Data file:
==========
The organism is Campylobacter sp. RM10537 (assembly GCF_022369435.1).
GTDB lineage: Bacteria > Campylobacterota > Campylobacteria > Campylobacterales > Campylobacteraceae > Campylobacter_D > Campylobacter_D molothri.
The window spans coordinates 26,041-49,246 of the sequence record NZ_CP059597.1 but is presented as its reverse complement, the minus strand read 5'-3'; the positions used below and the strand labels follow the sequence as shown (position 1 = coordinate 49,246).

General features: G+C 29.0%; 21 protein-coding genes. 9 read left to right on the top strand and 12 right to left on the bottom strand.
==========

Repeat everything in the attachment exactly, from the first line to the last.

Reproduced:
The organism is Campylobacter sp. RM10537 (assembly GCF_022369435.1).
GTDB lineage: Bacteria > Campylobacterota > Campylobacteria > Campylobacterales > Campylobacteraceae > Campylobacter_D > Campylobacter_D molothri.
The window spans coordinates 26,041-49,246 of the sequence record NZ_CP059597.1 but is presented as its reverse complement, the minus strand read 5'-3'; the positions used below and the strand labels follow the sequence as shown (position 1 = coordinate 49,246).

General features: G+C 29.0%; 21 protein-coding genes. 9 read left to right on the top strand and 12 right to left on the bottom strand.